Just Starting - If You Could Only Buy One Wedding Cake Book?

Business By momomom Updated 17 Aug 2010 , 7:38pm by momomom

momomom Posted 17 Aug 2010 , 5:29am
post #1 of 7

Hi everyone -
I'm just in the works of starting up a small cakery icon_smile.gif - I'm thinking it will be ready by the beginning of next year. I'm doing a few free wedding cakes this Fall since these will be my first, and I'd like to buy a go-to book (for wedding cakes, specifically). Does anyone have one that they love? What do you like about it?


6 replies
momomom Posted 17 Aug 2010 , 6:05am
post #2 of 7

As I re-read what I wrote I wanted to add that of course I'll practice before taking a cake to an actual wedding! Also open help via wedding cake dvd instruction if you know and like one.

akgirl10 Posted 17 Aug 2010 , 6:19am
post #3 of 7

All of Sugarshack's videos are great.

shalini1 Posted 17 Aug 2010 , 1:24pm
post #4 of 7

I totally agree with the previous post about Sharon Zambito's DVDs. I have the Flawless Fondant and it helped me out immensely.

Book-wise. Are you looking for a reference guide/pictorial on various custom cakes OR recipes?

I found the Planet Cake book helpful for tips and tricks in getting your cake looks flawless, but Sharon Zambito's DVDs answer that already

Recipes - I really love Rose Levy Beranbaum's indisposable cake book: The Cake Bible

HTH! GL in your new venture icon_biggrin.gif

minicuppie Posted 17 Aug 2010 , 2:33pm
post #5 of 7

MS's Wedding Cakes tome is great for the white/cream colors and elegant time sucking designs. There are step by step pix and some good piping (huge pix) "tutorials".
On my to-do list is the huge (4 tier?) white confection with a mass of meringue flowers, when I have two or three weeks to do all the deco work, lolol!
OBTW, IMHO the recipes are not worth the flour they are built on.

*** My advice is to hit the library and book stores and find one that fits your style. Then check out one of the used book sites or Amazon.com

**** I also recommended sugarshack's DVDs. If for nothing but her ability to make you feel comfy in the kitchen!

CoutureCake Posted 17 Aug 2010 , 3:17pm
post #6 of 7

O.k. time for the cold harsh reality here... Not intended to make you icon_cry.gif but just point out the not-so-good business practices you're establishing for yourself right now... This is a BUSINESS, not to be confused with "I really like making cakes"...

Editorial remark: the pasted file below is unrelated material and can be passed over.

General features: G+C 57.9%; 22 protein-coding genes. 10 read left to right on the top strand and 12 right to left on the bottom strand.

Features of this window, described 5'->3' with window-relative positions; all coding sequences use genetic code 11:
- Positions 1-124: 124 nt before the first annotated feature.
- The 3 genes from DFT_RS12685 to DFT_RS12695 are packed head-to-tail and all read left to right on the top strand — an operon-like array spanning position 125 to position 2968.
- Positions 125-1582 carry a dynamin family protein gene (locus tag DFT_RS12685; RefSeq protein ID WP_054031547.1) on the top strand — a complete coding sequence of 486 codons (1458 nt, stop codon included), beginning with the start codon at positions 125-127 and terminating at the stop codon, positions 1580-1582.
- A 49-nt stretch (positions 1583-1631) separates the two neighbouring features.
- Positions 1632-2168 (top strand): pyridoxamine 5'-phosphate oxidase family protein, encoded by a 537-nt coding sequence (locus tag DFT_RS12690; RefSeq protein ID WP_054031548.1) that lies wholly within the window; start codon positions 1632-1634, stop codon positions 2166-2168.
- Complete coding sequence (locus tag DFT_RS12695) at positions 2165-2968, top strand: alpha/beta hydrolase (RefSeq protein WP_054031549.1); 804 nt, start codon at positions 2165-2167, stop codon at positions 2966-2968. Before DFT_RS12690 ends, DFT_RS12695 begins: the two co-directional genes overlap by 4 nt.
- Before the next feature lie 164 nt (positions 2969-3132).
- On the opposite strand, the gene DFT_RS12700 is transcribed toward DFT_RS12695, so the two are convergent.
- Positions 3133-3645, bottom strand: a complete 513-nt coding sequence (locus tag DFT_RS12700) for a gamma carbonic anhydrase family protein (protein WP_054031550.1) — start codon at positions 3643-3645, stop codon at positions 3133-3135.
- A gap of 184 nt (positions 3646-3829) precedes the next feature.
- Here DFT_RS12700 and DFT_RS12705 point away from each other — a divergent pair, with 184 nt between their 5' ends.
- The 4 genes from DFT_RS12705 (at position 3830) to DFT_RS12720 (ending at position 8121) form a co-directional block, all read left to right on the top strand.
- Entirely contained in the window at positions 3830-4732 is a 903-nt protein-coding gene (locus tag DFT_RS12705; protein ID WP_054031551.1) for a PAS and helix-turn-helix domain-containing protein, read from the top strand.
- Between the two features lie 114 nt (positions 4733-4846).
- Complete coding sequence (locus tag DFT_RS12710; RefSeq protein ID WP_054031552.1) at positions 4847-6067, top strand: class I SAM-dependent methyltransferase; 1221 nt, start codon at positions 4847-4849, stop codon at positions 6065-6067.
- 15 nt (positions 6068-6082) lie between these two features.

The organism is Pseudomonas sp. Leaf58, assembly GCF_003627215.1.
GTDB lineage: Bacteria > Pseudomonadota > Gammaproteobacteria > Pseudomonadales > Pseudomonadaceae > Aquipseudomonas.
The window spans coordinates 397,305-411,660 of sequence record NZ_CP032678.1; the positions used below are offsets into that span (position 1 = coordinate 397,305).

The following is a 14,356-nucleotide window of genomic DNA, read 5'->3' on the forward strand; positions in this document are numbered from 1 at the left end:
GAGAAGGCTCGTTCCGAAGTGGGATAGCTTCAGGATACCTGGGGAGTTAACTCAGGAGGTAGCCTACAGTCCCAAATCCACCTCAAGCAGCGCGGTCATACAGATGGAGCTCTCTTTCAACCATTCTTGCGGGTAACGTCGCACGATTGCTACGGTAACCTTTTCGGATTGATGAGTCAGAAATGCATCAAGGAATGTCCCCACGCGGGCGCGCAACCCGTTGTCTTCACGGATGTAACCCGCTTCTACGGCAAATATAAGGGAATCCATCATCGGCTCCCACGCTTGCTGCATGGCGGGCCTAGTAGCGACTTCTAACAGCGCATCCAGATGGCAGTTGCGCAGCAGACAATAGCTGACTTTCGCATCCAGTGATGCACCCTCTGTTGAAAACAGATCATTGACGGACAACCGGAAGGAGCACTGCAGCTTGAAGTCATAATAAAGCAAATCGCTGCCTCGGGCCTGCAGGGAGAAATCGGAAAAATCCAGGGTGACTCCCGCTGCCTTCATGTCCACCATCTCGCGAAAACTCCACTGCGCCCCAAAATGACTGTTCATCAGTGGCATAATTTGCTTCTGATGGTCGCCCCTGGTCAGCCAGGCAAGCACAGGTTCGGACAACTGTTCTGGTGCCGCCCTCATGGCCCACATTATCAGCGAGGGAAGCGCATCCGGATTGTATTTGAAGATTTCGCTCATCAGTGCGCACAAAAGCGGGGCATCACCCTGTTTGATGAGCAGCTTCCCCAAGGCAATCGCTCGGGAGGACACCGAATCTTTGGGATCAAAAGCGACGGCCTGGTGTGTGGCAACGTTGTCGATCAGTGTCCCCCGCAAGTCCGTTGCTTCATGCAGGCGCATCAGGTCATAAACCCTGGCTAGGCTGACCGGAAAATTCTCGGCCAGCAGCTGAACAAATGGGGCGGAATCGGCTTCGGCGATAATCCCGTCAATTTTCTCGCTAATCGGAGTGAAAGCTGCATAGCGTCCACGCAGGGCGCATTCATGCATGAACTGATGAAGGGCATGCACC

First off, NO FREEBIES unless they're family.. Next, you're GIVING someone a FREE WEDDING cake, as the saying goes, there is no such thing as a free lunch, what are YOU getting here? (advertising isn't it because I can get paid $$$, use the picture, make a profit, and still get my name out)... What happens when the bride doesn't return your $150 stand? You still need a contract! It's one thing to do a free tiered birthday cake for 40, it's another to do a free WEDDING cake for 200... That's a big difference in the money that you're going to be handing out. Plus you're thinking of spending the money to make prototypes, so you're going to give them TWO cakes for free!

This is something my stage trainer taught me well (aka: reamed my butt out for 3 hours)... If you are going to WORK as a PROFESSIONAL, YOU GET PAID AS A PROFESSIONAL! Even if all you charge these people is your supplies, you need to break even. and it'll be a good lesson for establishing your pricing of what really IS even...

As for a cake book, I'd say Cakewalk by Margaret Braun and anything by Colette Peters would be my choices for "go to" options. It may just be that you need to take Wilton's Course 3 or hook yourself up with the Stress Free Support Stands people - those things are awesome and take the stress out of tiered cakes.

momomom Posted 17 Aug 2010 , 7:38pm
post #7 of 7

Thank you thank you thank you!
I needed to hear all that-
I'll search the business forum for more I haven't thought of on the move from hobbyist to professional. Any other opinions welcome. . . .

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